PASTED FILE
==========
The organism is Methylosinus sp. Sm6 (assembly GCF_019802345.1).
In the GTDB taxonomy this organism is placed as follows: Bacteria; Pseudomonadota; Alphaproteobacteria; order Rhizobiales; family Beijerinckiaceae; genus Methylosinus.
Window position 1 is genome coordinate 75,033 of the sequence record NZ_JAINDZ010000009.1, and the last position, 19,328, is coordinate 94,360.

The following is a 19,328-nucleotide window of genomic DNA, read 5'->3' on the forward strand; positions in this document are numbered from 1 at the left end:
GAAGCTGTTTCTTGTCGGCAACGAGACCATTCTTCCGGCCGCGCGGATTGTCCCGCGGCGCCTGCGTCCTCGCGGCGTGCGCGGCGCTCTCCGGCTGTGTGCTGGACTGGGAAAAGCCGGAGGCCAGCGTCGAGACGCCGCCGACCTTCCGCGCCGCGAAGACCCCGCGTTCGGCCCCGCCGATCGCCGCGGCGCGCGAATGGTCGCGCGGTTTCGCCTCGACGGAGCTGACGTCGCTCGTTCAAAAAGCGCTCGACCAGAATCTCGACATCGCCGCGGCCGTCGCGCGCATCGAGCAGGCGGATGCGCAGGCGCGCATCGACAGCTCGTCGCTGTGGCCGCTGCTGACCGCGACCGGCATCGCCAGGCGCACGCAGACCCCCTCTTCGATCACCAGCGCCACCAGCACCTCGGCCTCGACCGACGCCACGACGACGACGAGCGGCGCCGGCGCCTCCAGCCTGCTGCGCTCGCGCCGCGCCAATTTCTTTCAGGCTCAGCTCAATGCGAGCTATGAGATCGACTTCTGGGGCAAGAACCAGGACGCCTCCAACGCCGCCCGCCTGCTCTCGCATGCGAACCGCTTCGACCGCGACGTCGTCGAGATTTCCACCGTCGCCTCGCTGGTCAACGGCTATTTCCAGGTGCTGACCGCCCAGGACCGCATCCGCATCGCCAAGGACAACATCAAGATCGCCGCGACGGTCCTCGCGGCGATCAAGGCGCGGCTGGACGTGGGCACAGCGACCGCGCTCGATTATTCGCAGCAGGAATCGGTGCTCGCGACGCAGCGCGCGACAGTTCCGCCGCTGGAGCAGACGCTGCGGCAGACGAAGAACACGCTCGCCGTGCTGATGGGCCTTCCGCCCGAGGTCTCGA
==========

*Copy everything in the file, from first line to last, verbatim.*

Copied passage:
The organism is Methylosinus sp. Sm6 (assembly GCF_019802345.1).
In the GTDB taxonomy this organism is placed as follows: Bacteria; Pseudomonadota; Alphaproteobacteria; order Rhizobiales; family Beijerinckiaceae; genus Methylosinus.
Window position 1 is genome coordinate 75,033 of the sequence record NZ_JAINDZ010000009.1, and the last position, 19,328, is coordinate 94,360.

The following is a 19,328-nucleotide window of genomic DNA, read 5'->3' on the forward strand; positions in this document are numbered from 1 at the left end:
GAAGCTGTTTCTTGTCGGCAACGAGACCATTCTTCCGGCCGCGCGGATTGTCCCGCGGCGCCTGCGTCCTCGCGGCGTGCGCGGCGCTCTCCGGCTGTGTGCTGGACTGGGAAAAGCCGGAGGCCAGCGTCGAGACGCCGCCGACCTTCCGCGCCGCGAAGACCCCGCGTTCGGCCCCGCCGATCGCCGCGGCGCGCGAATGGTCGCGCGGTTTCGCCTCGACGGAGCTGACGTCGCTCGTTCAAAAAGCGCTCGACCAGAATCTCGACATCGCCGCGGCCGTCGCGCGCATCGAGCAGGCGGATGCGCAGGCGCGCATCGACAGCTCGTCGCTGTGGCCGCTGCTGACCGCGACCGGCATCGCCAGGCGCACGCAGACCCCCTCTTCGATCACCAGCGCCACCAGCACCTCGGCCTCGACCGACGCCACGACGACGACGAGCGGCGCCGGCGCCTCCAGCCTGCTGCGCTCGCGCCGCGCCAATTTCTTTCAGGCTCAGCTCAATGCGAGCTATGAGATCGACTTCTGGGGCAAGAACCAGGACGCCTCCAACGCCGCCCGCCTGCTCTCGCATGCGAACCGCTTCGACCGCGACGTCGTCGAGATTTCCACCGTCGCCTCGCTGGTCAACGGCTATTTCCAGGTGCTGACCGCCCAGGACCGCATCCGCATCGCCAAGGACAACATCAAGATCGCCGCGACGGTCCTCGCGGCGATCAAGGCGCGGCTGGACGTGGGCACAGCGACCGCGCTCGATTATTCGCAGCAGGAATCGGTGCTCGCGACGCAGCGCGCGACAGTTCCGCCGCTGGAGCAGACGCTGCGGCAGACGAAGAACACGCTCGCCGTGCTGATGGGCCTTCCGCCCGAGGTCTCGA